Once again, it is Valentine’s Day, the Hallmark celebration of Love. I have approached this day in various ways over the years, sometimes with a jaundiced view of the commercialisation of the day and its subject, sometimes with a lighter hand and heart. Here are my 2021 reflections on Valentine’s Day.
The ideal would be to live love everyday, not just once a year. Most of us are aware of who and what we love more often than just February 14th. But let’s take advantage of the spotlight on Love this year and see what comes out of the shadows.
There are more kinds of love than we think of when we think of hearts and chocolates. There is the love we have for our first family, if we are lucky enough to have had a good one: our parents and siblings, aunts, uncles and cousins. This love changes over the years as we need less from them and want, perhaps, more. We can now, as adults, live on our own, but these folks, who have known us from our embryonic stage, are especially precious. They have watched us grow and bloom, stand and fall and get back up again. They have seen us through our early career attempts, successes and learning periods, on roads straight or treacherous. We may have gone from dependent to dependable; from adversarial to supportive. Or maybe we have drifted apart and might take this opportunity, this Valentine’s Day, to try to move a little closer.
If you have children, you know the challenge of remaining a beacon of support as they stumble on colt’s legs to learn to walk and run, literally and figuratively. Sometimes they fall so hard, that they don’t get up and finding a loving heart in those situations is a challenge. Parental love is a special brand of love, one that is touted as being unconditional and everlasting. Not all of us have such a relationship with our children—there is every hue of relationship in each of these contexts—but as long as we draw breath, there is chance for improvement, enrichment and redemption.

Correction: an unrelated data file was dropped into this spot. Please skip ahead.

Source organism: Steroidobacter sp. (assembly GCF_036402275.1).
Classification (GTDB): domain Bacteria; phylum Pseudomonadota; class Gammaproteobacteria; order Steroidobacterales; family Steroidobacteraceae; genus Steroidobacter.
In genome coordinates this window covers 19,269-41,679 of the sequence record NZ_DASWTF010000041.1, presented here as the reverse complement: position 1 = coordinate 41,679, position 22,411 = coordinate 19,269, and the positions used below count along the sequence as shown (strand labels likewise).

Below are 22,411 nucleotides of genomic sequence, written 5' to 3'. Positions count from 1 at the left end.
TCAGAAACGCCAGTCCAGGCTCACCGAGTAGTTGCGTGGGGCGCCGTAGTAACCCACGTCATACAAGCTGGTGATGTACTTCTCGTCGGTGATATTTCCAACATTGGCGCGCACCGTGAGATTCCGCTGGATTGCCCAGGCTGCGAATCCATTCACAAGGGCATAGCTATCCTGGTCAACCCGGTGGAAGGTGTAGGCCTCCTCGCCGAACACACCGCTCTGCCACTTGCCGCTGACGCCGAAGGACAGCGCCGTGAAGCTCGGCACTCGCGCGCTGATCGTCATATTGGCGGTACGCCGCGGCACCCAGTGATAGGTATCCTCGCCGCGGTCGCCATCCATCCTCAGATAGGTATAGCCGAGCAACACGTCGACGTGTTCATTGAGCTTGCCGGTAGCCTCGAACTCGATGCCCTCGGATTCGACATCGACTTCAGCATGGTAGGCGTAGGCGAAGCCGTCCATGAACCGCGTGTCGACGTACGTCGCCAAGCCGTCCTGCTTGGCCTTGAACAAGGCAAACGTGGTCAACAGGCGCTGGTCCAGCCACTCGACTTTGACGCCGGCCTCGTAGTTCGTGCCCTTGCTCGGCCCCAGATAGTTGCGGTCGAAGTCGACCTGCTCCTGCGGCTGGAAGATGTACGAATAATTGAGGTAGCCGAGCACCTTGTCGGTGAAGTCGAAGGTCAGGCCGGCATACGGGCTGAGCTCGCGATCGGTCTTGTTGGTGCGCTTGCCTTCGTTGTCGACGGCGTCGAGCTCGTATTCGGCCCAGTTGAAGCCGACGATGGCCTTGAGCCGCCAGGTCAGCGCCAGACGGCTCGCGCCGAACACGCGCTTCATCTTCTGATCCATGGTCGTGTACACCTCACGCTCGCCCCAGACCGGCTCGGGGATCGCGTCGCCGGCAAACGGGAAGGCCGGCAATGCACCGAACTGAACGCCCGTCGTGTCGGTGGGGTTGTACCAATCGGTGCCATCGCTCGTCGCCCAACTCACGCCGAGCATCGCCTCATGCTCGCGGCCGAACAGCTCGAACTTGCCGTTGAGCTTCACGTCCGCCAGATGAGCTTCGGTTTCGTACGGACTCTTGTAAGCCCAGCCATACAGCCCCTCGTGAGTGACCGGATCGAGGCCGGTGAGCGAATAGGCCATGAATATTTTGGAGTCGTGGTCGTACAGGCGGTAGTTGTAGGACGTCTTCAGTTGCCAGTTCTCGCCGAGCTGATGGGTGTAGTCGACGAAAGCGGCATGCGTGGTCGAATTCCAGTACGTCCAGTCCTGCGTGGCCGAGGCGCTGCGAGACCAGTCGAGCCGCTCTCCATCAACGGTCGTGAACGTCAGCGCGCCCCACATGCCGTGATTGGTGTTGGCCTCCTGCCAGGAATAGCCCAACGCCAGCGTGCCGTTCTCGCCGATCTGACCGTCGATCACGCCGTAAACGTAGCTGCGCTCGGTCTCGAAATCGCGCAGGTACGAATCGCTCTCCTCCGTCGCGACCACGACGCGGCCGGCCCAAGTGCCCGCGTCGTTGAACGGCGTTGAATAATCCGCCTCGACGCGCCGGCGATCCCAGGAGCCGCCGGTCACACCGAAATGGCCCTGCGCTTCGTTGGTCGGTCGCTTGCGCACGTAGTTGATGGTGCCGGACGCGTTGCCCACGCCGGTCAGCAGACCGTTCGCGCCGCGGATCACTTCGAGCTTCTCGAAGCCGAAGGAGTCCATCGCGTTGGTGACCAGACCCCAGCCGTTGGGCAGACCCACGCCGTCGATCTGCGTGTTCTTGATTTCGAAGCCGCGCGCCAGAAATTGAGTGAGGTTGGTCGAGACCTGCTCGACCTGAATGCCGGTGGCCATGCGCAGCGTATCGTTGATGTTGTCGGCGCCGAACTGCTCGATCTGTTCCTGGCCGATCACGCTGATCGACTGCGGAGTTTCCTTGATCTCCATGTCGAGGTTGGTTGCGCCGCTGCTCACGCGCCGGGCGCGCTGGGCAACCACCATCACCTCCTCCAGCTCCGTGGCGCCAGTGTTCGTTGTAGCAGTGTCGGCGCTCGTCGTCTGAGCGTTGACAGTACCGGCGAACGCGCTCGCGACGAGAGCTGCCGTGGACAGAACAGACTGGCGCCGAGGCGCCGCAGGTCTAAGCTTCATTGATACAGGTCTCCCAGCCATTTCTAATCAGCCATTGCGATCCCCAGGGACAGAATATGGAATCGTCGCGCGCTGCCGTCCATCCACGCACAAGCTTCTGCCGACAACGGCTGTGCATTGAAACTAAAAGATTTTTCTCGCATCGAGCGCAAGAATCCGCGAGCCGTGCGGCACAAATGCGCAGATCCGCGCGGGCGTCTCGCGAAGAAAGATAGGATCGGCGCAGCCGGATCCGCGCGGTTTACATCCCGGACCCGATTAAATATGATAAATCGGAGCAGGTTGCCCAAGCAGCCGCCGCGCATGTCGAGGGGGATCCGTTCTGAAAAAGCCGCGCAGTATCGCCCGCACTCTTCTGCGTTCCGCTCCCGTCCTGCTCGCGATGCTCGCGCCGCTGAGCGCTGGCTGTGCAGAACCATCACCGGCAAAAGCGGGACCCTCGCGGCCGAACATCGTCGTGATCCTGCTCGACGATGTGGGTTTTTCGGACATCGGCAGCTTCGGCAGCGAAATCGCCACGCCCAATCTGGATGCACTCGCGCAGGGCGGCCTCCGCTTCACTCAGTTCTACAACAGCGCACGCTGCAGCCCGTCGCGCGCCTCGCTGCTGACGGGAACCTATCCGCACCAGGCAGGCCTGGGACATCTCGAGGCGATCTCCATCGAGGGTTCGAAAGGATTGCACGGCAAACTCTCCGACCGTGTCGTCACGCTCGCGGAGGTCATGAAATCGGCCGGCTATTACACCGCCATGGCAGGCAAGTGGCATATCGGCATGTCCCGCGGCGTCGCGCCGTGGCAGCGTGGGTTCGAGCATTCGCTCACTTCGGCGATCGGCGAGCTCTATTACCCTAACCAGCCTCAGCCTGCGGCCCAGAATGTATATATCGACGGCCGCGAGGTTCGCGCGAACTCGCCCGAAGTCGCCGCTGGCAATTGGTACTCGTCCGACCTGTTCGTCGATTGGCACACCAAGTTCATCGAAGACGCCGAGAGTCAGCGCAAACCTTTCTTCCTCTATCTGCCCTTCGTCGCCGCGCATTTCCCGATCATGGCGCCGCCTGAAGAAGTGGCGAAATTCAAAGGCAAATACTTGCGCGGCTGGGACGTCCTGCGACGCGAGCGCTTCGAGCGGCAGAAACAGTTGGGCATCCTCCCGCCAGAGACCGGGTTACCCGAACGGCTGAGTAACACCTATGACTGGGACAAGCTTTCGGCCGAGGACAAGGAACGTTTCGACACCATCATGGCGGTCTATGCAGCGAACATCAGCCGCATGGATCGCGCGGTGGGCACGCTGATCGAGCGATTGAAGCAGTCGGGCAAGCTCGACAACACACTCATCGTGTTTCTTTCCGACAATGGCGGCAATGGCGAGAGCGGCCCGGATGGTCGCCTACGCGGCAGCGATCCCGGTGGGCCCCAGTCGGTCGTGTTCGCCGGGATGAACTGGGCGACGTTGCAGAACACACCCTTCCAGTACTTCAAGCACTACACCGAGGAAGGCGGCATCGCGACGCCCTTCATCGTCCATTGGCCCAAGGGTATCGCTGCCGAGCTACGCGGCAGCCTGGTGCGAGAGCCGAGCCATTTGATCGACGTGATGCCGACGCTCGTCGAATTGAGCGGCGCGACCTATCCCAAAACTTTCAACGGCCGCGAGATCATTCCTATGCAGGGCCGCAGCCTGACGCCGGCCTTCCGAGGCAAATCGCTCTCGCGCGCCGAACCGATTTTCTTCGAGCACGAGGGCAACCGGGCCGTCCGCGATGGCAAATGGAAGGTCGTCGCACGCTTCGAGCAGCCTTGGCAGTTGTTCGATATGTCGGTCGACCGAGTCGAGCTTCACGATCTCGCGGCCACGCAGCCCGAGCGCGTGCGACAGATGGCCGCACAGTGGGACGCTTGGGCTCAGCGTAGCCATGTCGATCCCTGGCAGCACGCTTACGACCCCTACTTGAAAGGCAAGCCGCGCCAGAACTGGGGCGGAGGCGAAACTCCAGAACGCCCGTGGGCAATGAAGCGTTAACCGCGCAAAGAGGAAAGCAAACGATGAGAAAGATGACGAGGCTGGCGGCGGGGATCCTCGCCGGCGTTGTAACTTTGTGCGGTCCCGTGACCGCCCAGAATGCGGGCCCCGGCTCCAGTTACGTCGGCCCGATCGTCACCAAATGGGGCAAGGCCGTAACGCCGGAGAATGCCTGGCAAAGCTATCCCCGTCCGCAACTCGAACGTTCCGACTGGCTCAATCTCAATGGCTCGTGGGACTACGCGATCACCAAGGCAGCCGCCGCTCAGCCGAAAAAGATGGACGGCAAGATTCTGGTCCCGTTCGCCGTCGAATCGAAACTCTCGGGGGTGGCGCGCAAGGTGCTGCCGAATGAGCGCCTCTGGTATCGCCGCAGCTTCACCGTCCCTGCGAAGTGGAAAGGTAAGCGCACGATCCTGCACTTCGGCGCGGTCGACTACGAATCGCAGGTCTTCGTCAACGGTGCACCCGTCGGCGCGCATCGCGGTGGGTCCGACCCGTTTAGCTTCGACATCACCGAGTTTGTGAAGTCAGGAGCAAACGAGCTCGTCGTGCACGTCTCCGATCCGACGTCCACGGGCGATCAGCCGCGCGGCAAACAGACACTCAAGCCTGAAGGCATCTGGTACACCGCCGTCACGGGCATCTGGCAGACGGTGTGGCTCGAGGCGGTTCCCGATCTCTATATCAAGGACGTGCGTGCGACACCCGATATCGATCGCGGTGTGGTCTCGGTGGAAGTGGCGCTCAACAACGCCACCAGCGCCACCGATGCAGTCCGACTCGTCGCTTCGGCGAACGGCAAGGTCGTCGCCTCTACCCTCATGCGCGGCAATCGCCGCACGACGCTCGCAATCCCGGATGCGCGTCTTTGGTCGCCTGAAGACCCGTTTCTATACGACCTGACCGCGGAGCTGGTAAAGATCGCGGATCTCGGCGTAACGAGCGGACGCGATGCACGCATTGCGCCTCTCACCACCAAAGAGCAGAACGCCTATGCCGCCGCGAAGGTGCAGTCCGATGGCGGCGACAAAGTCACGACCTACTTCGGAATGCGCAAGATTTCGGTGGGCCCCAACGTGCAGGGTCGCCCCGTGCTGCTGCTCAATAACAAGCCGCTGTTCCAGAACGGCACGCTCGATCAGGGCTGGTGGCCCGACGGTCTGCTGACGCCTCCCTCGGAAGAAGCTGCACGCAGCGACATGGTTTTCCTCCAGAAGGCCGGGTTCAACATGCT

And what of our friends? I am grateful to have one friend since the age of eight and many who have come after. A tending of those friendships has borne so much fruit over the years that I know I will never go hungry. Sure, there is effort in this tending, but it is easy to come from the perspective of a joyful endeavour, rather than laborious task. We may even hold friends who do not return our love, who need us in some inchoate way and to whom we give without thought of return. These are probably the folks who need us most!
If you are lucky to have found a lover, or perhaps more than one, in your life, that, too is a special relationship. It is one in which we can enjoy the harmonious presence of someone else, accompanying us through our day-to-day struggles with finances, work, leisure time, family care, and differing outlooks. An interesting and nourishing soup, the succour of which can build us into flexible and loving humans.
Maybe Love is like sourdough starter: it grows on its own, but if you don’t feed it, and keep using it, it will run out. A healthy starter allows us the generosity to share that wealth with those who have need, who have less. I am a great fan of chocolates and hearts and flowers; I am a greater fan of the generous heart. To whom will you give your heart’s riches today and all days?